A woman becomes disabled after drinking a liter of soy sauce

Soy Sauce

Self-medication can have serious consequences. An 39-year-old American woman suffered a heart attack after drinking a liter of soy sauce. Today, she suffers from serious irreversible brain damage.

Excess salt in question

When this woman arrived at the hospital, the doctors discovered that she had 200 grams of salt in her blood. That’s five times more than the lethal dose set by the health authorities! And for good reason, soy sauce is a particularly salty product. She had signs of schizophrenia and believed pertinently to have been poisoned by the government. However, she did not drink the liter of soy sauce out of greed, but to “cleanse” her colon. According to an article she found on the internet, soy sauce has the properties to clean out poison from the body.

But instead of “curing” herself, she began to feel palpitations, stomach cramps, and tingling in her arms and legs.

Severe dehydration and hyponatremia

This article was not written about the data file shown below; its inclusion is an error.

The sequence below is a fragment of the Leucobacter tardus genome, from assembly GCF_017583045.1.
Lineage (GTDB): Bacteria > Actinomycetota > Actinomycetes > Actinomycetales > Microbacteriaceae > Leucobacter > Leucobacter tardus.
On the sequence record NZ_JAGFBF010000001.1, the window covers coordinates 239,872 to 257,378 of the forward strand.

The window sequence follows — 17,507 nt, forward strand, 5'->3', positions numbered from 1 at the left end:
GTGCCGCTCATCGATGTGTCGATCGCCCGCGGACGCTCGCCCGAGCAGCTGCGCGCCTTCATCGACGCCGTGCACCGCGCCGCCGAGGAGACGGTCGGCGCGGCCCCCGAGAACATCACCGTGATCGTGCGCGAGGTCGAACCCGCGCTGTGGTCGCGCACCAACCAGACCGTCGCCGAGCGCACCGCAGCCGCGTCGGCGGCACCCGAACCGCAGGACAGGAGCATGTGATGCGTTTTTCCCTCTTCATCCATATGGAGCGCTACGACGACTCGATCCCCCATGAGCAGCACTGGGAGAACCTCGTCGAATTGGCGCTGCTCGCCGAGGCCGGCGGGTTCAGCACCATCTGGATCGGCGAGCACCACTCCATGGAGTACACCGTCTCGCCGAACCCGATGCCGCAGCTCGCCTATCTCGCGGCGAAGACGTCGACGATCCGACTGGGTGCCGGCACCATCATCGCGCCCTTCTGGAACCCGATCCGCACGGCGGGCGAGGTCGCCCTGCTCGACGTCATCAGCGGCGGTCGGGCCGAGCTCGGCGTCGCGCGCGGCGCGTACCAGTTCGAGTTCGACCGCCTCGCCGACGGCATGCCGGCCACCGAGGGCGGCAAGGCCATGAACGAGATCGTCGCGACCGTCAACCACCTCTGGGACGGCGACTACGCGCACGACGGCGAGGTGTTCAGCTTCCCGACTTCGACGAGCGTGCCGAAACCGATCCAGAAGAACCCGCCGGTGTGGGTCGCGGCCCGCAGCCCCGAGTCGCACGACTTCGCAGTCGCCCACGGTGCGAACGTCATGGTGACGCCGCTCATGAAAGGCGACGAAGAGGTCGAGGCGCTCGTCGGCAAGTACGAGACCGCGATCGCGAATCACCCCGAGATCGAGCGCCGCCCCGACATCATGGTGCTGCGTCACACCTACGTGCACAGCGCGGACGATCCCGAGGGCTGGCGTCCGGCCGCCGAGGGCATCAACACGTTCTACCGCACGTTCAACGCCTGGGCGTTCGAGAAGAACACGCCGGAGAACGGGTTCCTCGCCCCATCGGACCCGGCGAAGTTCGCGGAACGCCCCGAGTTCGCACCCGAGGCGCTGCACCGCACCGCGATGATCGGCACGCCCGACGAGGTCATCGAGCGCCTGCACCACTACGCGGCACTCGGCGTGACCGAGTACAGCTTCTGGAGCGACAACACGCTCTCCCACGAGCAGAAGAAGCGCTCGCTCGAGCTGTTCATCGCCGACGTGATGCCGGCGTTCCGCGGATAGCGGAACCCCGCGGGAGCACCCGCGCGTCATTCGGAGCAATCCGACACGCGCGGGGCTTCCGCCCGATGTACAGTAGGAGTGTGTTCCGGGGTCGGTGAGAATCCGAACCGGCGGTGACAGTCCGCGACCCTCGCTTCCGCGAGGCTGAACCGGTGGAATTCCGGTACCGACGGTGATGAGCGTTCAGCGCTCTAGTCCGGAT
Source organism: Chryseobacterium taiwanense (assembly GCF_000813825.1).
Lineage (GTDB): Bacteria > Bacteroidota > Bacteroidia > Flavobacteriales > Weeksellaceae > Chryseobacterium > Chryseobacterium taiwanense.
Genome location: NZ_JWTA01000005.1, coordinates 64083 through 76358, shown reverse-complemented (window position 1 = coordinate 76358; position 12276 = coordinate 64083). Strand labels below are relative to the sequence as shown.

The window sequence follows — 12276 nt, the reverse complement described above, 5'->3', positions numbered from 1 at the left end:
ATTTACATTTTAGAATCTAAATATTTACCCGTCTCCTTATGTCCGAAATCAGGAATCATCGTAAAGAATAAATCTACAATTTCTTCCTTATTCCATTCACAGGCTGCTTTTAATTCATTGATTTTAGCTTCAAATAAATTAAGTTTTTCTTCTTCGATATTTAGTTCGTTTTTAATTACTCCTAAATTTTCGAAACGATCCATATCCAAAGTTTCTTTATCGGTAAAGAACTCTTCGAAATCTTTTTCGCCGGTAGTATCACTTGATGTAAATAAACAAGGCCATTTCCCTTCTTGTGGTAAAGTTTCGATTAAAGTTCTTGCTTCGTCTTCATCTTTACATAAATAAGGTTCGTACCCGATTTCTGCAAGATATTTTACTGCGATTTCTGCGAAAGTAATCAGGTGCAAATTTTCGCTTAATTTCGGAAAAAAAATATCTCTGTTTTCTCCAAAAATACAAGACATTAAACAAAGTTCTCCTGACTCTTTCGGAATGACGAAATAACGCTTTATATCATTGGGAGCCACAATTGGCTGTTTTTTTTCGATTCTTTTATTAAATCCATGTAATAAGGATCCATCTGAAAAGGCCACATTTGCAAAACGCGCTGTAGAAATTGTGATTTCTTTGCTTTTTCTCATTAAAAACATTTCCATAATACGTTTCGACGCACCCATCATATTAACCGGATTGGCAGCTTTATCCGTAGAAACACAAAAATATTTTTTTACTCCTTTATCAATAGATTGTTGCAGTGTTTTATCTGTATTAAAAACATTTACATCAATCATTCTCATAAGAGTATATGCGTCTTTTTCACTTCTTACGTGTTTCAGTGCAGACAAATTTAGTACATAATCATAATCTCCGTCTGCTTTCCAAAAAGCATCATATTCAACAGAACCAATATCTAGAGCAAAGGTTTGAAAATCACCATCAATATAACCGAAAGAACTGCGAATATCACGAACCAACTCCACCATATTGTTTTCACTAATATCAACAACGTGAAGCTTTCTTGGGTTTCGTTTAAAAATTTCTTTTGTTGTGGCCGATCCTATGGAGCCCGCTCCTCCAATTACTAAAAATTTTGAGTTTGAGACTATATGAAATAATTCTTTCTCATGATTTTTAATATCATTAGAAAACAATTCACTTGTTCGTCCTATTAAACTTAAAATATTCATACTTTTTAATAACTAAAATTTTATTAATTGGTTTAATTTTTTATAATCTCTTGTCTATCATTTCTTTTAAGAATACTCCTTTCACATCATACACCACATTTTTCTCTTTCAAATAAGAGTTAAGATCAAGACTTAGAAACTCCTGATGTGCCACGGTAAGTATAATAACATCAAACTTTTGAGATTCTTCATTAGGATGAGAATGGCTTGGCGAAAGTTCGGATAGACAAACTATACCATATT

Because of the excess sodium in the blood, her kidneys, heart, and brain have been severely dehydrated. The blood vessels, deprived of oxygen, have shrunk. This is called hyponatremia. At the hospital, the doctors injected her with water mixed with sugar. The goal was to dilute the salt in her blood. While her condition was rather reassuring for the following three days, the medical team found later that she was suffering from a neuropsychological disorder called
pontine myelinolysis.

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Specifically, some nerve cells no longer sent signals to the brain. Since then, she has been suffering from motor disorders, difficulties in expressing herself and swallowing. This is irreversible brain damage was caused by the sudden drop in sodium levels in his body.

Monitor your sodium intake

Although this is an exceptional case, it is important to note that excess salt is dangerous for one’s health. The World Health Organization (WHO) recommends consuming 5 grams a day. In particular, processed food, such as bread and prepared meals have a higher content of salt. Overconsumption of salt leads to cardiovascular diseases and hypertension.

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Sarah Ali

Sarah is currently pursuing a degree in Pharmacology at the University of Florida. She focuses on health news and tips for The Talking Democrat.